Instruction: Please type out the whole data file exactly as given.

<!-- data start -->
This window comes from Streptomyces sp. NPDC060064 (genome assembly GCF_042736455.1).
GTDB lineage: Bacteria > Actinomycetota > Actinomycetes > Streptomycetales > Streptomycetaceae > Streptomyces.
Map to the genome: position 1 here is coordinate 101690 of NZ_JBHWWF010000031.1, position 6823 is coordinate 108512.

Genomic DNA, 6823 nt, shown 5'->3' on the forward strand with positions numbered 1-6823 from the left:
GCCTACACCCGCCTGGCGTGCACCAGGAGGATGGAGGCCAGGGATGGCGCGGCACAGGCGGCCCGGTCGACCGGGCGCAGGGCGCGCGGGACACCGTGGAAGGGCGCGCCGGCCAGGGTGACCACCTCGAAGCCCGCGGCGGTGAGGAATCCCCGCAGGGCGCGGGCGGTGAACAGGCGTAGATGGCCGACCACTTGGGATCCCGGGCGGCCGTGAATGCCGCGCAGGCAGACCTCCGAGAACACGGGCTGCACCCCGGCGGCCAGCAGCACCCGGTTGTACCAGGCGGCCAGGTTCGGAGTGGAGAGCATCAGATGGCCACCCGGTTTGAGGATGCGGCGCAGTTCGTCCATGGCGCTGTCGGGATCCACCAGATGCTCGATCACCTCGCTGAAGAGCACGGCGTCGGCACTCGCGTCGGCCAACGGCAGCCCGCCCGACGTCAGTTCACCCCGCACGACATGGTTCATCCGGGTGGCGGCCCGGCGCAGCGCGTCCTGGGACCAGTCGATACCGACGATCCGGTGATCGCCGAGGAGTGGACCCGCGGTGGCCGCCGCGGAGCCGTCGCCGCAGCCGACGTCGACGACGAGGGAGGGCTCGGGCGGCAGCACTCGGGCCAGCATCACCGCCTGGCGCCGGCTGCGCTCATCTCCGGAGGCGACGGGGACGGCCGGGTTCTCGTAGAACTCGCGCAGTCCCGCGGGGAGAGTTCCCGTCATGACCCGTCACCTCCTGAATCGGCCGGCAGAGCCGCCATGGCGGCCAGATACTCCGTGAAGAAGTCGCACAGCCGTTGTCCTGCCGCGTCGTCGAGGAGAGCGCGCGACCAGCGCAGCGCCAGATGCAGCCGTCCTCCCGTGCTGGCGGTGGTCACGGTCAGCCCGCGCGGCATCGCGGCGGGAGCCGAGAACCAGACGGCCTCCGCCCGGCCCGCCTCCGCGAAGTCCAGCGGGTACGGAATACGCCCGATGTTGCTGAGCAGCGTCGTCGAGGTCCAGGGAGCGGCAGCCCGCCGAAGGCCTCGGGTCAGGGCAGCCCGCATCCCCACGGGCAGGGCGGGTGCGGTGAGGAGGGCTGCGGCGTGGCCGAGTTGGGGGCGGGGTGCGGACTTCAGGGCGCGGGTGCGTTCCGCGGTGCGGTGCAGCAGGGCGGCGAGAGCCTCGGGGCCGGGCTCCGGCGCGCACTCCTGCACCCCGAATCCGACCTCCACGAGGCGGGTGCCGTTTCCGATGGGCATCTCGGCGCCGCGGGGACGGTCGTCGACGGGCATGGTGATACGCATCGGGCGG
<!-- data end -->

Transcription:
This window comes from Streptomyces sp. NPDC060064 (genome assembly GCF_042736455.1).
GTDB lineage: Bacteria > Actinomycetota > Actinomycetes > Streptomycetales > Streptomycetaceae > Streptomyces.
Map to the genome: position 1 here is coordinate 101690 of NZ_JBHWWF010000031.1, position 6823 is coordinate 108512.

Genomic DNA, 6823 nt, shown 5'->3' on the forward strand with positions numbered 1-6823 from the left:
GCCTACACCCGCCTGGCGTGCACCAGGAGGATGGAGGCCAGGGATGGCGCGGCACAGGCGGCCCGGTCGACCGGGCGCAGGGCGCGCGGGACACCGTGGAAGGGCGCGCCGGCCAGGGTGACCACCTCGAAGCCCGCGGCGGTGAGGAATCCCCGCAGGGCGCGGGCGGTGAACAGGCGTAGATGGCCGACCACTTGGGATCCCGGGCGGCCGTGAATGCCGCGCAGGCAGACCTCCGAGAACACGGGCTGCACCCCGGCGGCCAGCAGCACCCGGTTGTACCAGGCGGCCAGGTTCGGAGTGGAGAGCATCAGATGGCCACCCGGTTTGAGGATGCGGCGCAGTTCGTCCATGGCGCTGTCGGGATCCACCAGATGCTCGATCACCTCGCTGAAGAGCACGGCGTCGGCACTCGCGTCGGCCAACGGCAGCCCGCCCGACGTCAGTTCACCCCGCACGACATGGTTCATCCGGGTGGCGGCCCGGCGCAGCGCGTCCTGGGACCAGTCGATACCGACGATCCGGTGATCGCCGAGGAGTGGACCCGCGGTGGCCGCCGCGGAGCCGTCGCCGCAGCCGACGTCGACGACGAGGGAGGGCTCGGGCGGCAGCACTCGGGCCAGCATCACCGCCTGGCGCCGGCTGCGCTCATCTCCGGAGGCGACGGGGACGGCCGGGTTCTCGTAGAACTCGCGCAGTCCCGCGGGGAGAGTTCCCGTCATGACCCGTCACCTCCTGAATCGGCCGGCAGAGCCGCCATGGCGGCCAGATACTCCGTGAAGAAGTCGCACAGCCGTTGTCCTGCCGCGTCGTCGAGGAGAGCGCGCGACCAGCGCAGCGCCAGATGCAGCCGTCCTCCCGTGCTGGCGGTGGTCACGGTCAGCCCGCGCGGCATCGCGGCGGGAGCCGAGAACCAGACGGCCTCCGCCCGGCCCGCCTCCGCGAAGTCCAGCGGGTACGGAATACGCCCGATGTTGCTGAGCAGCGTCGTCGAGGTCCAGGGAGCGGCAGCCCGCCGAAGGCCTCGGGTCAGGGCAGCCCGCATCCCCACGGGCAGGGCGGGTGCGGTGAGGAGGGCTGCGGCGTGGCCGAGTTGGGGGCGGGGTGCGGACTTCAGGGCGCGGGTGCGTTCCGCGGTGCGGTGCAGCAGGGCGGCGAGAGCCTCGGGGCCGGGCTCCGGCGCGCACTCCTGCACCCCGAATCCGACCTCCACGAGGCGGGTGCCGTTTCCGATGGGCATCTCGGCGCCGCGGGGACGGTCGTCGACGGGCATGGTGATACGCATCGGGCGG